One of the less obvious places on the tourist map of Krakow is undoubtedly the infamous Liban Quarry. This mysterious and abandoned site, during the German occupation, witnessed horrific Nazi crimes. Popularly known as "Liban," it instilled terror in occupied Krakow and its surroundings. One would think that a place burdened with such a terrifying history should disappear forever, covered by the veil of oblivion. However, with the passing decades, the former quarry has gained a new, unexpected face.
The first confirmed traces of mining in the Liban Quarry date back to the 14th century and are associated with the Za Torem quarry. To this day, a somewhat forgotten building with the characteristic inscription "Szczęść Boże" (God's Blessing) remains in this place. Considering the future fate of this location, its beginnings may seem modest, and it was not until the 19th century that a drastic change occurred in terms of exploitation.
A pivotal moment in the functioning of the quarry came with the appearance of a resourceful entrepreneur of Jewish origin on Krakow's industrial scene – Bernard Liban. It is from his name that the colloquial name for this place originated. The company itself, Kamieniołomy i Wapienniki Libana i Ehrenpreisa (Liban and Ehrenpreis Quarries and Limekilns), was involved in the production and extraction of foundation and paving stones, as well as the acquisition of construction and fertilizing lime. Mr. Liban's business thrived to such an extent that by the end of the 19th century, he became a magnate in his field throughout Krakow and its surrounding areas.
Years passed, old empires fell, and on their ruins, new states emerged. The boundaries of existing nations also changed, and along with them, the enterprise of Bernard Liban underwent transformation. From 1928 to 1941, it operated under the name "Krakowskie Wapienniki i Kamieniołomy SA" in Krakow. It was during this time, at the turn of 1941 and 1942, that the famous quarry took on a new and horrifying face.
In 1942, the facility was taken over by the occupiers. A Forced Labor Camp of the Construction Service was established on its grounds, soon acquiring the exotic and original name of "Liban." The prisoners, subjected to backbreaking labor in the quarry, not only had to endure inhumane conditions but also the brutality of the guards. The Germans spared no expense on anything related to the forced laborers, relying on human muscle power and instilling fear instead of using machinery.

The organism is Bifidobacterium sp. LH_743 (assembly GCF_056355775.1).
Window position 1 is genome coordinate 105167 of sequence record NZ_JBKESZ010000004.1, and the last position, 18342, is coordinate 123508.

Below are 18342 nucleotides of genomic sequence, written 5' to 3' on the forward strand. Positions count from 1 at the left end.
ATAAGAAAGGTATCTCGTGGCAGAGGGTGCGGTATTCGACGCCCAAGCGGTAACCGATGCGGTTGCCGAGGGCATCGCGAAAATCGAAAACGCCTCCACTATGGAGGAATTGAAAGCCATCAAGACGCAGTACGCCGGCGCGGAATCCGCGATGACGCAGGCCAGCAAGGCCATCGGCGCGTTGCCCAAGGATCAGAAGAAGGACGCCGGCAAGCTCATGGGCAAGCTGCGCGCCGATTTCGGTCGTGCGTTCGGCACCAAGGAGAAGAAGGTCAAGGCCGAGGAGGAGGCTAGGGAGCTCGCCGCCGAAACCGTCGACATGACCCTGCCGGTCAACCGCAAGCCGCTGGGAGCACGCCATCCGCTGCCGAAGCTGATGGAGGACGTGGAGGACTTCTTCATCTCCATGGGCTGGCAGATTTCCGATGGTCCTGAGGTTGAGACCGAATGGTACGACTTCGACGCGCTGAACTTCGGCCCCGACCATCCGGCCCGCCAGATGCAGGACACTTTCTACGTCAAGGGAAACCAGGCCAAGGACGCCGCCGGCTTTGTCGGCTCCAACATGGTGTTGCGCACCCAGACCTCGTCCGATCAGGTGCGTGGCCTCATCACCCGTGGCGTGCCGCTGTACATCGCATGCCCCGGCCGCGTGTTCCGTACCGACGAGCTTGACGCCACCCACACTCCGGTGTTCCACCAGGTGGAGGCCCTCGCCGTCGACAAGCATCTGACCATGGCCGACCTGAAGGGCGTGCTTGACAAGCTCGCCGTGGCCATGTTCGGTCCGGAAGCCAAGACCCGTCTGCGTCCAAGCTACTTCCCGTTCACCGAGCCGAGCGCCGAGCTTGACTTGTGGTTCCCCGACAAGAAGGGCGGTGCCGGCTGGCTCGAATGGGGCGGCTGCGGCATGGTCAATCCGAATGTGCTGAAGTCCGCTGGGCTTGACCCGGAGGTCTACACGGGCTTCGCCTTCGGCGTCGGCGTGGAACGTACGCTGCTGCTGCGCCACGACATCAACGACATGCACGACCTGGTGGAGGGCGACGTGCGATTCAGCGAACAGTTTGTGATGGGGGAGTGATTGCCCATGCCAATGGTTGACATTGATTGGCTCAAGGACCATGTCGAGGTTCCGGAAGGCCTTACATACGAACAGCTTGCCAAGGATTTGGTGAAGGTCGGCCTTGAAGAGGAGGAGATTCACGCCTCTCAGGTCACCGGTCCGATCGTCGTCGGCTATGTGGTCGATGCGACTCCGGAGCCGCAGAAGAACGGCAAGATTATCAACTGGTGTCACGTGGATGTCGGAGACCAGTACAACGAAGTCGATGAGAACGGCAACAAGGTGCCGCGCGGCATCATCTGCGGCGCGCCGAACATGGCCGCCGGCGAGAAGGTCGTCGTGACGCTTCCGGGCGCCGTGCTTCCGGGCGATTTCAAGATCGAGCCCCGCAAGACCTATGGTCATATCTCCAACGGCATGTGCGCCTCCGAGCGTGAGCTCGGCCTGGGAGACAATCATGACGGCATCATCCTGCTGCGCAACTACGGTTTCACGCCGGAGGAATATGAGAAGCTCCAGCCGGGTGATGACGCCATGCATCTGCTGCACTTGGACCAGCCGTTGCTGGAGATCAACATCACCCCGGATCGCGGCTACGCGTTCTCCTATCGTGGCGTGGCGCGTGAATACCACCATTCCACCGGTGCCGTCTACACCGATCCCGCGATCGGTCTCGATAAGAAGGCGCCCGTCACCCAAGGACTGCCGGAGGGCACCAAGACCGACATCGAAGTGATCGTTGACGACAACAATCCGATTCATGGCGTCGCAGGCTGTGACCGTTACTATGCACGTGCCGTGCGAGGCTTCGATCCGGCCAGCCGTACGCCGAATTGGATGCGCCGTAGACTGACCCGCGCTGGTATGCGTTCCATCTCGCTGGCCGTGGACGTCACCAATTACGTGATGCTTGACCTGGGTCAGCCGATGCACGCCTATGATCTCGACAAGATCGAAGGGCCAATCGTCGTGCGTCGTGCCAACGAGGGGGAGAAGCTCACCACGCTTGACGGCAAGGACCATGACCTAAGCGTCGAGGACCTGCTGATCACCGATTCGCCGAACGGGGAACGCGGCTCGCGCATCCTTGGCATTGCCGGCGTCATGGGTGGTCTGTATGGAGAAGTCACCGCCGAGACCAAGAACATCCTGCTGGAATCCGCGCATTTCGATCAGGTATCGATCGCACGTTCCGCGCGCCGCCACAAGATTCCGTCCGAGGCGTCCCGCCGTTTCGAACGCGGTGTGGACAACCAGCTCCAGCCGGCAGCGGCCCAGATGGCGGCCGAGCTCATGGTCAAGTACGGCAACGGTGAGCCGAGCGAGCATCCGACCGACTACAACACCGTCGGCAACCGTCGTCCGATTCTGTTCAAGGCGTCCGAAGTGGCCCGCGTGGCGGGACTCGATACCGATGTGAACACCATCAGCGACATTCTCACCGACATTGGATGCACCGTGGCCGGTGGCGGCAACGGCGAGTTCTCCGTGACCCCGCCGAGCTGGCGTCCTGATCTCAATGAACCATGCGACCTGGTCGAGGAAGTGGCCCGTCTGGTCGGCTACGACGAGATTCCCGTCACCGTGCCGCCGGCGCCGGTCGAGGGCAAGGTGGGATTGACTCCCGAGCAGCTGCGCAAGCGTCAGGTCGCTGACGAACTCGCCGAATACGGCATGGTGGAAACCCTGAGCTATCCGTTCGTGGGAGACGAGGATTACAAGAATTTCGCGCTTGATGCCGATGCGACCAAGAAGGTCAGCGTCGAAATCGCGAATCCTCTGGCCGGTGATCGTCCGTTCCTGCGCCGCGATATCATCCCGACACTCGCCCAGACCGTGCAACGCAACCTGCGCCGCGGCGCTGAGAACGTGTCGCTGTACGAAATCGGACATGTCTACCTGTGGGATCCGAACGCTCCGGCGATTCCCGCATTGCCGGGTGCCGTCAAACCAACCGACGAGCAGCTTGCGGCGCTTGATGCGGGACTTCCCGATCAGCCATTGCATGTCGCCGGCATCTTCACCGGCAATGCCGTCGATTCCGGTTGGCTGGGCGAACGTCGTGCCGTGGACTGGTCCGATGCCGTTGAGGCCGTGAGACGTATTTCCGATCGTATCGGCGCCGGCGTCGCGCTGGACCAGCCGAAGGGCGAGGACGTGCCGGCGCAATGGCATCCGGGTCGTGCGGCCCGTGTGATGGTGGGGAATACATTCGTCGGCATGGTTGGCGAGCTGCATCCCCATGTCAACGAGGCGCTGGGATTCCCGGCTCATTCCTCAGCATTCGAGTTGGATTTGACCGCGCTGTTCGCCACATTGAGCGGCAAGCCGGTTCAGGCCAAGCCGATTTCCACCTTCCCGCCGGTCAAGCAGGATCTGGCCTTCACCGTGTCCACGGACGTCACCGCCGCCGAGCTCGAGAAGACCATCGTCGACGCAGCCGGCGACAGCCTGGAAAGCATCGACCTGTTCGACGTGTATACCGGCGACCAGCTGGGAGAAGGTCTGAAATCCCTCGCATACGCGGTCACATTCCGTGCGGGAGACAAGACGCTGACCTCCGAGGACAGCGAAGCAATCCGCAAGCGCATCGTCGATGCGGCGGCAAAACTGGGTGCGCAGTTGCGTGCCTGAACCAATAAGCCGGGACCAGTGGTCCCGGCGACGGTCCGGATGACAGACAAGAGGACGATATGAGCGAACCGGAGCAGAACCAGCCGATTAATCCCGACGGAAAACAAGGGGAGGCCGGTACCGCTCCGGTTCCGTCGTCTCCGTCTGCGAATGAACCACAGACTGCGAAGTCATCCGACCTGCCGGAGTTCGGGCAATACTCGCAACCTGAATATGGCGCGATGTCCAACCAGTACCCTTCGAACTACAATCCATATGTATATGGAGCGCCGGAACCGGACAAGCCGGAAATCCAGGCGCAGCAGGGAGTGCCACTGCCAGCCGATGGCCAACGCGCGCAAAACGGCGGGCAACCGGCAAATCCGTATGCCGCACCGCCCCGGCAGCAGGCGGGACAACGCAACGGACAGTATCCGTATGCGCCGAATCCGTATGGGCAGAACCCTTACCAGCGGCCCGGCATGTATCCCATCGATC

Liban primarily housed Polish and Ukrainian prisoners, usually numbering around four hundred at a time. At the time of its liquidation, one hundred and seventy prisoners were present in the camp, with the vast majority managing to escape, while the remaining unfortunate individuals were executed by the German guards.
The infamous Liban Quarry is often confused with the nearby Płaszów camp. This mistake arises from the grim reputation of both places and their geographical proximity. However, it is important to remember that they were distinct entities in formal and organizational terms. Nevertheless, their histories began to intertwine and confuse some individuals in the subsequent decades.
Interestingly and somewhat frighteningly, the quarry continued to operate until 1986. Many people felt discomfort at the thought of continuing exploitation in a place with such a dark past. Adding to the intrigue, after its closure, the facility was handed over to a newly established municipal foundation called the "Center for Cultural and Ecological Education." There were even plans to transform the former Liban into what was grandiosely named the "Podgórze Recreation Complex". However, protests by opponents of this solution eventually led to the project's demise, and the former quarry ended up in the hands of a Municipal Economy Enterprise. Since then, not much has happened in the Liban Quarry until 1993.
It was in 1993 that the paths of Liban and Płaszów intersected once again when Steven Spielberg decided to use the former infrastructure as a set for his acclaimed film, Schindler's List. The quarry was transformed into a camp to depict the episodes of Płaszów.
In 2022, the area of the quarry was designated for ecological use by the Krakow City Council, with the purpose of preserving the mosaic of spontaneously formed ecosystems in the former limestone quarry, with a particular emphasis on natural habitats hosting rare or protected animal species associated with aquatic environments and xerothermic grasslands. Perhaps what humans could not achieve will be accomplished by nature, and the Liban Quarry will be cleansed.
Believe it or not, Krakow holds many such places and secrets, waiting to be discovered. You can search for them yourself or rely on experts to embark on an adventure. Take a look at our offer and discover what other mysteries can be found in Krakow.